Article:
Too Good To Be True?

I was unbelievably pleased that my migration from Blogger happened so smoothly. Within a day, probably, I had something ready to share with the world. I suppose the abortive attempt a few weeks ago helped out, just in terms of having a pre-idea of how to set things up.

I didn’t quite go the whole way with WordPress, just as I never did with Blogger. I bought the domain name through my usual registrar (I’ve probably got ten domains with them). They allow me full management. For the Blogger site, I set up a few things to point to Blogger, so when I made the change, I reset these to point to WordPress. Because I own it, I can make these changes without having to ask so-and-so to do such-and-such.

WordPress still likes to manage a few things. When I performed the migration, I thought it was really smart, because things like my email worked perfectly, right from the off. WordPress must’ve looked up the old data and brought it across.

At this point, it gets technical. When you set up gmail.com (or any other email server), you have to set two things up, your incoming server’s address and your outgoing server’s address. For each one, you publish the server’s IP address. When you’re huge like gmail, you’ll have different addresses for each.

So imagine somebody opens their email program. When they’re picking up their emails, they’ll connect to one of the servers.

Then imagine that they then decide to send an email to joe.bloggs@gmail.com instead, their email program looks at the other address, so it knows where to send the message.

I own strokesurvivor.me.uk, so the plan was to change the web site settings from Blogger to WordPress but to keep the mail settings the same.

I could see it was all working, so I probably didn’t look closely enough at the settings. I assumed that wp had been really smart and pulled the old settings across, and I was good the whole weekend.

Today, though, my email program stopped picking up messages. It gave an error when it tried to read them. That was weird because people could send to me without any problems. My current wp settings mean that wp alone is sending me 50-odd emails per day!

So I looked closely at these settings, and here’s the weird thing: some of them had been set up, some hadn’t. The settings for somebody to send stuff to me were there, but not the ones my email program uses to receive.

Fortunately, my blog’s email is all hosted on my mail server, so I’ve been able to log directly on to that to see messages, and nothing was lost. And, I’ve made sure that the necessary settings are added in wp. Lo and behold, my email program is fine now.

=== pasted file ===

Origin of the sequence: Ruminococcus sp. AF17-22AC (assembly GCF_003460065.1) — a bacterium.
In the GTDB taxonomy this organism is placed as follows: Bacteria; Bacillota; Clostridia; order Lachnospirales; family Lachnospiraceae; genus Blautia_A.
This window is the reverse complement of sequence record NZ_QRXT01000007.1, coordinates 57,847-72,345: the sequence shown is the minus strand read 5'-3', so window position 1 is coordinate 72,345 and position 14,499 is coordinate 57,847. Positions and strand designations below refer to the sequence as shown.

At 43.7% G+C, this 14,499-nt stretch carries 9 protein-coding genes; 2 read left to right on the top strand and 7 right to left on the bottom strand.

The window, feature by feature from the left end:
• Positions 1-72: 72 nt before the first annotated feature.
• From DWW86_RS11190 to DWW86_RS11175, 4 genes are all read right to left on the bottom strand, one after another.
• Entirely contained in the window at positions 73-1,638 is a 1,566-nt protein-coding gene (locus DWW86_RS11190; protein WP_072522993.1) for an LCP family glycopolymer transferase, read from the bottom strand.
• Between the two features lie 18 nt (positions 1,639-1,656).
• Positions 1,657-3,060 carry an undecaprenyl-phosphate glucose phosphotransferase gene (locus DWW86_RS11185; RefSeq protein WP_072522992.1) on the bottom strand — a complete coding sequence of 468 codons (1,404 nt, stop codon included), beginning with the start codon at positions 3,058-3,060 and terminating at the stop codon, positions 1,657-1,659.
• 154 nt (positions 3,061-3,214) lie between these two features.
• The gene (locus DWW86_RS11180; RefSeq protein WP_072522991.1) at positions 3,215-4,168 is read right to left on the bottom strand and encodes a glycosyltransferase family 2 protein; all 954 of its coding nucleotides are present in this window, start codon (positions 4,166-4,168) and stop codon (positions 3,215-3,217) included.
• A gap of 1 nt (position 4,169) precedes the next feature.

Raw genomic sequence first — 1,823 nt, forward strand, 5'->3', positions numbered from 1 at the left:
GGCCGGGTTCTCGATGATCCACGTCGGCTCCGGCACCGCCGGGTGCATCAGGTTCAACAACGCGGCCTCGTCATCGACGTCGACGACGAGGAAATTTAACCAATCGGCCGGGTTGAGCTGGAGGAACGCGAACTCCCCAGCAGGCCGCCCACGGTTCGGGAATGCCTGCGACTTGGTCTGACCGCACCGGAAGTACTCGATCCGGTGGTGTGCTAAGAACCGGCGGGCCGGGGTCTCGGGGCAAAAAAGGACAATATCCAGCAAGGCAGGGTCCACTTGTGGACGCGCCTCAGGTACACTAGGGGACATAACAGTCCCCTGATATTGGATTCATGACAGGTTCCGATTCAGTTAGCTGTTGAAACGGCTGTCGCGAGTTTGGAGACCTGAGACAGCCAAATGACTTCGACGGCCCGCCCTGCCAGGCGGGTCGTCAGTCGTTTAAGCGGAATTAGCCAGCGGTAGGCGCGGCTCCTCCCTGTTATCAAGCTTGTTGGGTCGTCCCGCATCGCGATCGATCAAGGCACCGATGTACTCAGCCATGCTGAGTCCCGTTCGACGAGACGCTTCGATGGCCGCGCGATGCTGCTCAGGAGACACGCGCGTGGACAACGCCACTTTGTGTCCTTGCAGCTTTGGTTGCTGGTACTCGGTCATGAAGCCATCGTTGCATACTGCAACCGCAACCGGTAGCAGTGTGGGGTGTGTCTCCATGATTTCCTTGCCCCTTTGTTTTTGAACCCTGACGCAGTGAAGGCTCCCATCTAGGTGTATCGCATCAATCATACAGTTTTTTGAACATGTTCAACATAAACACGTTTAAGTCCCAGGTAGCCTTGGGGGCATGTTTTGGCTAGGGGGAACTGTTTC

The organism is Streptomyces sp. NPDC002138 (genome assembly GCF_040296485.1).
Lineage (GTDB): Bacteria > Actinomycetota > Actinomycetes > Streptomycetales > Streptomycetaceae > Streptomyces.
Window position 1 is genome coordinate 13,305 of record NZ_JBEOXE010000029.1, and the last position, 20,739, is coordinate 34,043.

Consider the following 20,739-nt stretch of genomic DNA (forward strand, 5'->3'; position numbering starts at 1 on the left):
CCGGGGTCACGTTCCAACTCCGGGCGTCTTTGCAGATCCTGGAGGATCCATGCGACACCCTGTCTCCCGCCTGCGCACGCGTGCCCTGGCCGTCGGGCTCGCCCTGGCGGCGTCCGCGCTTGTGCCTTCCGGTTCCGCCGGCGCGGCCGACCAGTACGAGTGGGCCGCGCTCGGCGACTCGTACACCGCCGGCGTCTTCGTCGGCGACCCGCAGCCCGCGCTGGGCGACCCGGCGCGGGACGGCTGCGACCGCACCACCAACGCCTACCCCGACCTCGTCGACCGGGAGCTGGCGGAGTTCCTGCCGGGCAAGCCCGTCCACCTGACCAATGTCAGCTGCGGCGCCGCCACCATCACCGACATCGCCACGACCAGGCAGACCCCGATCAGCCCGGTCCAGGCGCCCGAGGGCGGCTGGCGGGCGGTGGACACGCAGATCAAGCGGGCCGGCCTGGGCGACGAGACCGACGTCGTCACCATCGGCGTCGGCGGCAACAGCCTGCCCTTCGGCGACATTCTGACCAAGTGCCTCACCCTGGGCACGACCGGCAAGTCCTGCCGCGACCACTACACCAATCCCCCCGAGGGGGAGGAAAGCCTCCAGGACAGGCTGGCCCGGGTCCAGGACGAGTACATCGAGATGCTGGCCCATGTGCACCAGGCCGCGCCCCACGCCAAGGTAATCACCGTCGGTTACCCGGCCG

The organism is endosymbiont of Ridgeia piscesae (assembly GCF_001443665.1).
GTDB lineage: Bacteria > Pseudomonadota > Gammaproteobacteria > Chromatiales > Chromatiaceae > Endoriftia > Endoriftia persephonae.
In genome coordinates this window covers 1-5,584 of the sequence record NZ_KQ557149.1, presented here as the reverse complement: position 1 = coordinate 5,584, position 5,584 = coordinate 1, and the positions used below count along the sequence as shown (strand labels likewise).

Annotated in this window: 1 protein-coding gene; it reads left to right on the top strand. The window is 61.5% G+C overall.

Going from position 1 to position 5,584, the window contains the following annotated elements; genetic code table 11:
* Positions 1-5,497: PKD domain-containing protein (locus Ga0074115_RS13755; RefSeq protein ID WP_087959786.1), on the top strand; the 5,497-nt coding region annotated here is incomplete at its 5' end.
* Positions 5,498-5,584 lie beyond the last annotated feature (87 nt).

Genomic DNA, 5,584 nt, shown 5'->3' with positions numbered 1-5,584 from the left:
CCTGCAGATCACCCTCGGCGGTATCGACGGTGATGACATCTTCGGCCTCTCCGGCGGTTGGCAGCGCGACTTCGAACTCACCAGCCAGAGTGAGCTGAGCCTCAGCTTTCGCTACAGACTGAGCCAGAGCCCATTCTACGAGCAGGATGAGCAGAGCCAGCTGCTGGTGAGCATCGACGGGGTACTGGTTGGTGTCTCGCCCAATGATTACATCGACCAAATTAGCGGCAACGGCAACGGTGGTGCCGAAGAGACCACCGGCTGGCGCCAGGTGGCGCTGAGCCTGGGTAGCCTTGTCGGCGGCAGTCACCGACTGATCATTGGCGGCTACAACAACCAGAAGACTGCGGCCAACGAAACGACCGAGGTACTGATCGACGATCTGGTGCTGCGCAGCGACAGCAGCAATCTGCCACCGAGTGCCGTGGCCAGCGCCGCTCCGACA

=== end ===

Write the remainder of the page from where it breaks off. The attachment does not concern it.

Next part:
A hiccup, no more. I can kind-of understand how I managed to pick up email after I migrated, because changes take time to propagate around the world, but I’m stumped, why wp picked up some of my original settings and not others.

Tech Review

I wanted to say a quick word about these things:

They’re called a Trackr Pixel. You can buy then off eBay for about £10, I think they’re even less if you buy from Amazon, but..I don’t buy from Amazon.

They’re little tracking devices. About the size of a £1, if you’re British. Otherwise, maybe 3/4″ diameter. less than 1/4″ deep.

My first batch, I got one for my tablet, one for my wallet, and stuck one on the laptop. That was probably a couple of years ago. Each counter is just a Bluetooth device, and Trackr do an app for your phone. You pair the two, and hey presto! A button in the Trackr app on the phone makes the counter beep, a button on the counter makes the phone beep.

Setup was dead easy, just a case of loading the app and going through a wizardy thing. After a couple of screens it tells you to push the button on your counter, and pairs the two for life.

Incidentally, of that first batch, my laptop never moves. So, I can always make a reasonable assumption that I’ll know where the laptop is. But my phone does. So, I can use the counter on the laptop to find the phone. Because they’re Bluetooth, you’re pretty much limited to “same room in the house”, but if something has fallen down the side of a chair, say, you’ll find it. With most of my stuff, there are only one or two rooms it will be in anyway, but I can quite easily lose something within those rooms. If something is in a different room, you can also deduce that because when you push the button, nothing rings.

I got the first batch of counters a couple of years ago, and I’ve had to replace the batteries on them twice, I think. 9 months sounds about right. They warn me when the battery is low, and that prompts me to order new batteries. I think there’s even a button for that on the app, although it points to an American store, so it’s easier to get them off eBay again.

I mean, in the broadest terms, they work for me. I know that there are several Bluetooth tracking devices available now, I only have experience of these particular ones. I keep my house keys in a key-safe nowadays so they are always either in there, or in the lock, or in my hand, although these counters do come with a small cord, just in case you wish to attach them. They also come with a counter-sized bit of double-sided-sticky-tape, which I have found useful.

I like these things so much that I bought a second batch of three a few days ago. That’s the reason for this post – I just set them up. So now, my purse and my two ID lanyards are also covered. The purse, 90% of the time, stays with the wallet, but they do get separated, for example when I bring the wallet to the laptop because I need a credit card.

I could try and blame all this on the stroke, but it’s just age. I’m already a million times better than my wife at “not losing things”, and she has perfect health. These little counters make it a zillion!